“When we treat people as objects, we dehumanize them. We do something terrible to their souls and to our own. Martin Buber, an Austrian-born philosopher, wrote about the differences between an I-it relationship and an I-you relationship. An I-it relationship is basically what we create when we are in transactions with people whom we treat like objects – people who are simply there to serve us or complete a task. I-you relationships are characterized by human connection and empathy. Buber wrote, “When two people relate to each other authentically and humanly, God is the electricity that surges between them. After spending a decade studying belonging, authenticity and shame, I can say for certain that we are hardwired for connection – emotionally, physically and spiritually.” – Brene Brown, Ph.D., LMSW., “Daring Greatly,” 2012
When I met then-California State Assembly Speaker Antonio Villaraigosa decades ago, he was making a bid to become the first Latino mayor of Los Angeles. His handler called me at work and asked if I could endorse him. I said no. His handler was puzzled — why not?
I had a specific experience to share: he went to the memorial for Joseph Santos Ileto and he basically showed up for a hot minute and then left. He was accused of disrespecting the community by Joseph’s brother, Ishmael. I relayed that example to his handler.
His handler asked me to convene a house meeting and Antonio would show up. I asked — “When?” He said, “tomorrow,” like “tomorrow in 24 hours,” I asked? He confirmed that he would show up in 24 hours. I told the handler that I was a working mother and wife and would have no time to put together dinner for folks. He said Antonio would eat whatever folks would have for that night. He did. He showed up. We all had Chinese takeout food.
We asked him what he stood for. We were prepared. After all, we had just done a community planning strategy meeting where two dozen of the who’s who in the community showed up. I asked them basically one question – “If funds were not an issue and you had unlimited resources, what programs would you like to see in our community done?”
We had a bunch of post-its in yellows and the philosophers, community organizers and professional social workers categorized our community’s agenda into four pillars of community building: leadership development, curriculum reform, civil rights and discrimination prevention, and building non-profits.
When he sat down with us, we were synergized, all 24 of us, that we gave him the four pillars of community building, including the sub-components plus the rationale for each pillar. I felt we came out so solid and so strong, that Antonio at the end of the evening relayed back to us what he heard. We became part of his campaign volunteers: door-knocking and phone-banking. The end-result – he won and became the Mayor of Los Angeles.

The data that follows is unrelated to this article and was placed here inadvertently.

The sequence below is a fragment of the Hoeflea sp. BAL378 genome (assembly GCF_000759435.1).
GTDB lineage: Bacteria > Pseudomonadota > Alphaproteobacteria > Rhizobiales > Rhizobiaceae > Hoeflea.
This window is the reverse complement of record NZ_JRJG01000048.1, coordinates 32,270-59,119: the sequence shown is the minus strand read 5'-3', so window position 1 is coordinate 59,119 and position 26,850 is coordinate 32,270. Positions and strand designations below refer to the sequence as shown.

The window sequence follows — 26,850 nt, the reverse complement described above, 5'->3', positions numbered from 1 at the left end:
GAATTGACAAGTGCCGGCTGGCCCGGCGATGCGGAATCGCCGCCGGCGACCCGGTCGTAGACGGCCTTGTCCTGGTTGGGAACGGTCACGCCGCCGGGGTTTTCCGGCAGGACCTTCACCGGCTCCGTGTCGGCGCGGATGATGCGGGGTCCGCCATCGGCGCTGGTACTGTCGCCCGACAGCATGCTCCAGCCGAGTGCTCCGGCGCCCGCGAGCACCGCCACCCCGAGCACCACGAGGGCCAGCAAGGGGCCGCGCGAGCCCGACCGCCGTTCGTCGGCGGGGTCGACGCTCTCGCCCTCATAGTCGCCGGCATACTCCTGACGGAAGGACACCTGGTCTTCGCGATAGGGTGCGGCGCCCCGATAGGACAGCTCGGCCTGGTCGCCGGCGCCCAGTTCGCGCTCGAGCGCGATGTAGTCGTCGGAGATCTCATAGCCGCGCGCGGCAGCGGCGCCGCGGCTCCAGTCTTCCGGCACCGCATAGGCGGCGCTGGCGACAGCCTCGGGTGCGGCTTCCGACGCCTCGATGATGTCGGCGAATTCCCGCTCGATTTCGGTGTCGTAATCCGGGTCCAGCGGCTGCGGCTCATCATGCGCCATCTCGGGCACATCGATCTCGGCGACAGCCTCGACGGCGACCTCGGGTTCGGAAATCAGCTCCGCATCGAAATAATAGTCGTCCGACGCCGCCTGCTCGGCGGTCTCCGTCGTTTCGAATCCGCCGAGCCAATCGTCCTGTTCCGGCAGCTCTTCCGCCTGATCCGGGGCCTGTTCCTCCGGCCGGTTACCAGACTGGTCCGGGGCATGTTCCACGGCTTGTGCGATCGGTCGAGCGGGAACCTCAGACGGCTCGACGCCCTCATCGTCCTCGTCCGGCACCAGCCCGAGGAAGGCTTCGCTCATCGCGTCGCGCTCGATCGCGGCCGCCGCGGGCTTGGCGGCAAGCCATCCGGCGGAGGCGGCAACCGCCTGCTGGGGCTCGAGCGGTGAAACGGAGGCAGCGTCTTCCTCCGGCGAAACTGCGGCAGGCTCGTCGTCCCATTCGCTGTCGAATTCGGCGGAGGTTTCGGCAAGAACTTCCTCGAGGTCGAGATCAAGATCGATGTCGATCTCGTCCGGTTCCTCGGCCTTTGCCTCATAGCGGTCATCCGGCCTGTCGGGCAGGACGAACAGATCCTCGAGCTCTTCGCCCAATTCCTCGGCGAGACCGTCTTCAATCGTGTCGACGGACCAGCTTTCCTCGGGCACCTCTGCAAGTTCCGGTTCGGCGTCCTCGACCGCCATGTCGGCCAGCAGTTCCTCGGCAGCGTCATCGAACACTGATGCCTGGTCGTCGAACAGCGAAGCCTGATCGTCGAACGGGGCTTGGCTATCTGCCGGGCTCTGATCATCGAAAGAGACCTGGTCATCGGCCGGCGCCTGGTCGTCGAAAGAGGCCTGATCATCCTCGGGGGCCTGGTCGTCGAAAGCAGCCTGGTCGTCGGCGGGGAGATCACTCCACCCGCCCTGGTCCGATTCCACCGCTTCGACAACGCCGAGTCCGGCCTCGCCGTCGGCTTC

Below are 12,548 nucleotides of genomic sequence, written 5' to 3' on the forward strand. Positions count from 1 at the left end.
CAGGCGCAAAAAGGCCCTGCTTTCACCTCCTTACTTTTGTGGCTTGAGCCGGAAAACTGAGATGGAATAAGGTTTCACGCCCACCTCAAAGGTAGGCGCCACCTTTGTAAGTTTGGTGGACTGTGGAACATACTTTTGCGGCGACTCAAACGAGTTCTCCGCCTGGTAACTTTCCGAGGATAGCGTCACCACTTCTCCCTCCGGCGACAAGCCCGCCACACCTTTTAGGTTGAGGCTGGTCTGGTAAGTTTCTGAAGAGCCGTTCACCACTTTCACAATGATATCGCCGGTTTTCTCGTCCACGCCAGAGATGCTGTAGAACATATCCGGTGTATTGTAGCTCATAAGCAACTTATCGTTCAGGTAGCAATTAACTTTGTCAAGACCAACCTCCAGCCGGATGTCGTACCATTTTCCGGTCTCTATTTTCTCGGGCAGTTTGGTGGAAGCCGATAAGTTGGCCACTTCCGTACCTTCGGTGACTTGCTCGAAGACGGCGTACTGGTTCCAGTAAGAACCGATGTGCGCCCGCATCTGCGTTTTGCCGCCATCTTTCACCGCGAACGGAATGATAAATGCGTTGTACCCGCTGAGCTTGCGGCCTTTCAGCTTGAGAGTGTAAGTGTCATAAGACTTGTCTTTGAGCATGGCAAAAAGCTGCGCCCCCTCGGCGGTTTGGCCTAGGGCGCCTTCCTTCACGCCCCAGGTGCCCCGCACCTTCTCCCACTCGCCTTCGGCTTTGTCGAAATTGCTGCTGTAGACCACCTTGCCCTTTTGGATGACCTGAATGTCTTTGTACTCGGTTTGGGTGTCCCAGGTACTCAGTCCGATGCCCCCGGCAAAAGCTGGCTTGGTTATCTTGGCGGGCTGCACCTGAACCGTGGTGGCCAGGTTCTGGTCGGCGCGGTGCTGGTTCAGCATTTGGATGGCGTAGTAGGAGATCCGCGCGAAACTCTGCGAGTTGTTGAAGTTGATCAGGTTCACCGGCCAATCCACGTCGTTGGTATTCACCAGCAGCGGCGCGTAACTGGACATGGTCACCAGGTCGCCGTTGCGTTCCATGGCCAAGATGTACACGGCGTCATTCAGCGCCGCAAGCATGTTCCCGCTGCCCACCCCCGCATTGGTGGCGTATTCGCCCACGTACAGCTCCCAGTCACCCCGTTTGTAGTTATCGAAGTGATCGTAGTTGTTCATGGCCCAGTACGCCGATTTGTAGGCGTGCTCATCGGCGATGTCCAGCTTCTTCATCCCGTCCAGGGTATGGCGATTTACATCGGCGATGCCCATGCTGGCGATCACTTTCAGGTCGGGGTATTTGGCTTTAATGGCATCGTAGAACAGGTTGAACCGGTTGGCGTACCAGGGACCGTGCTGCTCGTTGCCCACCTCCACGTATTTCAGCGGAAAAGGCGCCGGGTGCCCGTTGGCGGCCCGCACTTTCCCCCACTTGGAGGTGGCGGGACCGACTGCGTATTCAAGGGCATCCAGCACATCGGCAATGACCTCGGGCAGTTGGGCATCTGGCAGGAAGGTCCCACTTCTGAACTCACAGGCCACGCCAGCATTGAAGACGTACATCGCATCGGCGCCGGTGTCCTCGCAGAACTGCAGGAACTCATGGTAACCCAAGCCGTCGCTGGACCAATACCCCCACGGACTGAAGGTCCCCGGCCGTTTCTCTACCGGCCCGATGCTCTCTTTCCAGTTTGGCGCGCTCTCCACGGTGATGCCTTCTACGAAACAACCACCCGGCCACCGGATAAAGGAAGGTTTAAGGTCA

Fast forward to Sept. 14, 2017, 19 days before the special election on October 3 for the state Assembly’s 51 District, and we are all gathered at a hosted dinner. This time, it is not Chinese takeout — it is hot dinner of four entrees and desserts. Times have changed for our community. In this circle of 20, more than a quarter are medium to large businesses and the rest are community members.
We are listening to Alex de Ocampo who just did a candidates’ forum in El Sereno. He looked energized. Around the table are registered voters from both the Democratic Party and the Republican Party.
I was impressed by how candid and accessible Alex was that evening. He answered all our questions as to electoral tactics in reaching the community, but mostly he knew the community by heart.
He knew where the clusters are. He knew that we have a chance, a very rare chance to have an assemblymember elected coming from the 51st Assembly District in Southern California. He believed in himself and his community.
But more than anything, he knows how he was supported by a hardworking mother who worked 80 hours a week to support a family who shared housing, all 11 to 12 of them in a small apartment. Can you imagine sharing the restroom with 11 or 12 folks, rushing to get ready in the morning? Can you imagine how breakfast must have been with pan de sal and surplus cheese from the USDA? He believed he is here now but only because his family got the community support who gave them rations and “take home food” while they were growing up.
Alex walked us through their hardships and the crowd listening to him was moved to tears. I too was in tears. I remember the days when seven of our family members shared a two-bedroom apartment and only one bathroom.